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Kat and her kids the royal photoshop fiasco

This post is about the Royal Photoshop fiasco. I have no real interest in the Royal family; I live in California, have never been to England, and didn’t know who Kate was until I read deeper into this story. It caught my interest because it highlights Photoshop and photo editing.

The English press has been all over the story. Kate had not been in public for quite some time, and speculation was rampant: many of the stories were not complementary to Kate or the family. Then Kate revealed she had Cancer, which was highlighted in a short video, causing some to apologize for their remarks. It’s all a bigger store across the pond, as they say than here in the States.

Royal Photoshop Fiasco

The Mother’s Day photograph (Mother’s Day in England was March 10th this year) of Kate Middleton, the Princess of Whales, with her children has set off a firestorm of controversies over a royal Photoshop fiasco. Several areas of the photo were poorly edited, and expert photo editors pointed out several inconsistencies in the image.

News outlets took the photo down. Kate later apologized,  saying that as an amateur photographer, she uses Photoshop and may have hurried with some edits before letting the photograph into the public eye. Now, if this were anyone else’s photograph, I don’t think anyone would have noticed Kate’s minor editing errors. They make no noticeable difference to the final image.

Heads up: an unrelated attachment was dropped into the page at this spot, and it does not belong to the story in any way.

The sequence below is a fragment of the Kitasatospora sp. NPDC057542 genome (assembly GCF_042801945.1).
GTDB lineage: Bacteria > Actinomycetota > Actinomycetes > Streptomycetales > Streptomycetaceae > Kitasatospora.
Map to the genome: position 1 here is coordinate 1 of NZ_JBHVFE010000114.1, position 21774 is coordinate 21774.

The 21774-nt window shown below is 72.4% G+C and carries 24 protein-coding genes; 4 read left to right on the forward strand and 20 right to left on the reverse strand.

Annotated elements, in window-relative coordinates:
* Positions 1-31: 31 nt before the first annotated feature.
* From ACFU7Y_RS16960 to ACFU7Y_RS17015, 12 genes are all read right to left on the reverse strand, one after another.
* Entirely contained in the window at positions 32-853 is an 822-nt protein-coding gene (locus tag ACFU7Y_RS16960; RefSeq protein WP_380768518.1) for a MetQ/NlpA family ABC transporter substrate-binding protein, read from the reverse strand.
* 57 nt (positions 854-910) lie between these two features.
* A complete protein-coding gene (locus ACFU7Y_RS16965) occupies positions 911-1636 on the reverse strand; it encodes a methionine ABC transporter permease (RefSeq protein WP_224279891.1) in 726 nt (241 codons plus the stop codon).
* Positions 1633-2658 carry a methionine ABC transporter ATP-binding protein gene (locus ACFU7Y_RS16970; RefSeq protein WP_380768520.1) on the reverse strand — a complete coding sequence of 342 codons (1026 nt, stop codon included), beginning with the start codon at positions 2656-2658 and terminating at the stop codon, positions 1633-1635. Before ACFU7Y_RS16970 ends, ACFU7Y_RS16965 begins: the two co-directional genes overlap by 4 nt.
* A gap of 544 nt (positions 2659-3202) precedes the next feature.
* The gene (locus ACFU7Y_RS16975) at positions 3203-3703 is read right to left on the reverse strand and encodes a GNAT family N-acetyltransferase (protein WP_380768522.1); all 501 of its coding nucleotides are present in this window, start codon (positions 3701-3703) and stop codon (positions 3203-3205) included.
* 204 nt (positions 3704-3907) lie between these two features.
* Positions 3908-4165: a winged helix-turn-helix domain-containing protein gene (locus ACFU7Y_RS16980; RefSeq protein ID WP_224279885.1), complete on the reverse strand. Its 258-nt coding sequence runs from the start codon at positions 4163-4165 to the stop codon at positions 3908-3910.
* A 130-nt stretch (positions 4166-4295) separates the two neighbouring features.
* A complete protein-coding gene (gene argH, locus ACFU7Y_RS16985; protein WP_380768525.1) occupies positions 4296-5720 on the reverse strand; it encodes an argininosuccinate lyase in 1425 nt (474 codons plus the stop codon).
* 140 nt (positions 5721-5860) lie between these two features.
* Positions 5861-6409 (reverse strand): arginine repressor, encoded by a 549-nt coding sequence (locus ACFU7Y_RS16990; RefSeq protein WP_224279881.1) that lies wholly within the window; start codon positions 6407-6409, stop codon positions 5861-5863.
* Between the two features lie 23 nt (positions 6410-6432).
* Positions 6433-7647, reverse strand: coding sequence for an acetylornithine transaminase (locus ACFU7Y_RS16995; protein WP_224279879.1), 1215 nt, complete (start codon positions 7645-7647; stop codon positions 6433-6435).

As a Photoshop user for many years, I have made mistakes throughout the years but got away with it, so to speak, because most people do not look too closely at photo details as they did this one, and most of my customers are not photograph editors. Plus, the mistakes don’t take anything away from the original photograph.

So, in the Royal family photo above, the tile on the bottom left corner of the image is not quite right, or the wrist is a bit off, but that does not take away from the overall appeal of the photograph. But in this case, the world was watching. Interest in the Royals, specifically Kate, was high after her surgery, so people would look closely and spot those small details. People the world over have created this Royal Photoshop fiasco.